Behavioral experimental design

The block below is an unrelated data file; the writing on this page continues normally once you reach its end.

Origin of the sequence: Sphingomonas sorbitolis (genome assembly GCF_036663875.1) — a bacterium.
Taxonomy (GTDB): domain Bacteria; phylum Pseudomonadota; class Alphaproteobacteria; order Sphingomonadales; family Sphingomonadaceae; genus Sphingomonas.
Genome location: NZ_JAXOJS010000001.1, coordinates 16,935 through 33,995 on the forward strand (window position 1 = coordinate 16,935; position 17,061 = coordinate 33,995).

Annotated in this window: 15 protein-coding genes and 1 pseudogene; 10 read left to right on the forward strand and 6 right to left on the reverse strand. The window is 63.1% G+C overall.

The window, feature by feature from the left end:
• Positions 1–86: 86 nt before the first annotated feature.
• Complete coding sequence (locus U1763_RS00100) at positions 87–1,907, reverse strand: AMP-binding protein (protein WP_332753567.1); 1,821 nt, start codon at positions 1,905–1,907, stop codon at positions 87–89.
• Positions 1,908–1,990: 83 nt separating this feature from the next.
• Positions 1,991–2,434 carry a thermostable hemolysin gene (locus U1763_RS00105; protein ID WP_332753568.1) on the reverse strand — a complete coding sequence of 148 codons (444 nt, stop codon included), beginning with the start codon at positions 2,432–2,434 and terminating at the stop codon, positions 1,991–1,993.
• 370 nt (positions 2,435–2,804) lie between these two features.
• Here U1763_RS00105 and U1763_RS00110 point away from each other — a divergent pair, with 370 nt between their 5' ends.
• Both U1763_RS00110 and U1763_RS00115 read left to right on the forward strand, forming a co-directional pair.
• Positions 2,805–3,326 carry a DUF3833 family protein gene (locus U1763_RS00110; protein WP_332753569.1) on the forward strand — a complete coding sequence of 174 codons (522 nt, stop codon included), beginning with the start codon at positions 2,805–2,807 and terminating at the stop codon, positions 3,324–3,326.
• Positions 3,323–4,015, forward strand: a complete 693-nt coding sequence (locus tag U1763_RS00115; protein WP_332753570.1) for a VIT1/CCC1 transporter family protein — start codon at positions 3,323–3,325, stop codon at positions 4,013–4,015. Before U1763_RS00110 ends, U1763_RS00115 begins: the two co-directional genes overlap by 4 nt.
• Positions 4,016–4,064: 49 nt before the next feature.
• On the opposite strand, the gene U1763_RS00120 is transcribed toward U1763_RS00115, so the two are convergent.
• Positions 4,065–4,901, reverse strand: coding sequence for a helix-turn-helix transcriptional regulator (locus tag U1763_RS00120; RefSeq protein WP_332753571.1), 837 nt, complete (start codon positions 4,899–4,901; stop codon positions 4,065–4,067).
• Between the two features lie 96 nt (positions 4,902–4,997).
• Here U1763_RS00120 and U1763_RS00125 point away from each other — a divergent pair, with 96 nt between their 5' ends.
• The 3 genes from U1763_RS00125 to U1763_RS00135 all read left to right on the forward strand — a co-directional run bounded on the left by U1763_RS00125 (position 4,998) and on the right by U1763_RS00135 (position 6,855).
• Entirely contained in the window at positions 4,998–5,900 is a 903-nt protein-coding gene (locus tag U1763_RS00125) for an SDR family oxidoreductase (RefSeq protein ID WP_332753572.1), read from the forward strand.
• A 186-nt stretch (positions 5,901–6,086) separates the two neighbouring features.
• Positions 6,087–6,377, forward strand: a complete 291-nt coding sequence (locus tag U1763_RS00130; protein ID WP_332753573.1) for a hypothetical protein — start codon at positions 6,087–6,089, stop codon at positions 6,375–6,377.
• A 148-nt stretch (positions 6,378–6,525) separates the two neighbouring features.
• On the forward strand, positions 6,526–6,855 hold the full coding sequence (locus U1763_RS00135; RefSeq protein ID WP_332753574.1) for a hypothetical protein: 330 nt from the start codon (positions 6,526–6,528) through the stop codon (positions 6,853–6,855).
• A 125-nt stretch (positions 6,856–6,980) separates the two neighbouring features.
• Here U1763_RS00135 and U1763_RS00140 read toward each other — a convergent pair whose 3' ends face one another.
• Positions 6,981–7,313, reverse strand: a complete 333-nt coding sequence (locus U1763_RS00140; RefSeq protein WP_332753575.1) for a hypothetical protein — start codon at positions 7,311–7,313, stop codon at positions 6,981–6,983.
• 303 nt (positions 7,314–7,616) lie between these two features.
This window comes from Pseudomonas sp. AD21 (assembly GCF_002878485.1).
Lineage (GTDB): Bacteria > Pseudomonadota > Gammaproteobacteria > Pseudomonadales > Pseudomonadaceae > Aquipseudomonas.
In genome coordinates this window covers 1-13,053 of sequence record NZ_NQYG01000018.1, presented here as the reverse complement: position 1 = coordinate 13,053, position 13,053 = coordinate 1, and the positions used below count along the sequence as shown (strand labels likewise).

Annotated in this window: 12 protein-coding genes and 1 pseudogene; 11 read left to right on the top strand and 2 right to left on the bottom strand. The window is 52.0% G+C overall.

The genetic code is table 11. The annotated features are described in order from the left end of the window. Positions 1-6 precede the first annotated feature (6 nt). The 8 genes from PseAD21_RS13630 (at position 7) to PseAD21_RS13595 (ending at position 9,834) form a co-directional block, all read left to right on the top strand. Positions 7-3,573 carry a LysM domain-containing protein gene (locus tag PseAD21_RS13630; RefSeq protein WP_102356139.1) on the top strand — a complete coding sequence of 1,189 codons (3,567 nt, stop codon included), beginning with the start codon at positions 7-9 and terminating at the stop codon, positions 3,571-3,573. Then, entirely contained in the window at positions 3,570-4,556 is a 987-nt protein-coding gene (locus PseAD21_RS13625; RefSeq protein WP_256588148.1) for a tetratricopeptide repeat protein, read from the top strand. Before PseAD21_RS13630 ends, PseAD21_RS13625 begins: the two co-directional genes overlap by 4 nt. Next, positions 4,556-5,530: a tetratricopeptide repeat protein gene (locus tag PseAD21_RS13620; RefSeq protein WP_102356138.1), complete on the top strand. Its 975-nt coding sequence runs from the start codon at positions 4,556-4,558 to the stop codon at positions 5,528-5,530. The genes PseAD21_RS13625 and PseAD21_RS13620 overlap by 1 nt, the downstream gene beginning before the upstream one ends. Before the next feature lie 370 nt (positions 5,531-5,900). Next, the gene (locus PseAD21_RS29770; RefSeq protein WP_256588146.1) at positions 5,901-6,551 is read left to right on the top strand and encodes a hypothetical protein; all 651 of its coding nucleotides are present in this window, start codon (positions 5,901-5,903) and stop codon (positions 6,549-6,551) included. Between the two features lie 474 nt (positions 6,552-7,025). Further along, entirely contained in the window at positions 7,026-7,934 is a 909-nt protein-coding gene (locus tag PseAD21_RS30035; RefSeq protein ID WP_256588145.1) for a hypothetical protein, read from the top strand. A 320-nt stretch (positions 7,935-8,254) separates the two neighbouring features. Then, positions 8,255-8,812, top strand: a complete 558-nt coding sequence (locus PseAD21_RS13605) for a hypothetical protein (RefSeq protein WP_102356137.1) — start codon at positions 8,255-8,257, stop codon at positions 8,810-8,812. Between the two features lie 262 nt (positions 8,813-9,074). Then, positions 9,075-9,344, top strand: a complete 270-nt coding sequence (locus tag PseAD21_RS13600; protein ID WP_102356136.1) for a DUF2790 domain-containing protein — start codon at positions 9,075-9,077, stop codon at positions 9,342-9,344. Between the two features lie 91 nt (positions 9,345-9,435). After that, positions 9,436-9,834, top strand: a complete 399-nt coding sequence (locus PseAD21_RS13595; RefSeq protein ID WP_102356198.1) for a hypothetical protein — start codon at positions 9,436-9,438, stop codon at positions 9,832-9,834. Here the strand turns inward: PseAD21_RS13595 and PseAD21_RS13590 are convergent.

Behavioral observations were conducted in a two-current choice flume for examining preference of aquatic animals (Fig. 1) that was designed according to Jutfelt et al. (2017). Two separate tanks of 100 l volume were used to feed the system by gravity. Baffle plates, fine mesh and honeycomb collimators were designed to create two separate currents of laminar flow in the following choice arena (40×40 cm; volume of water ca. 30 l). The choice arena was free of any obstacles, allowing fish to choose freely between control and methamphetamine-contaminated areas. Methamphetamine levels in this choice arena were maintained at the same environmental concentration (1.2±0.4 µg l−1) as during the 8 week exposure period. The methamphetamine-dosed part of the observation arena (left or right) and fish treatment (of either control or previously exposed individuals) were regularly rotated in order to randomize experimental observations.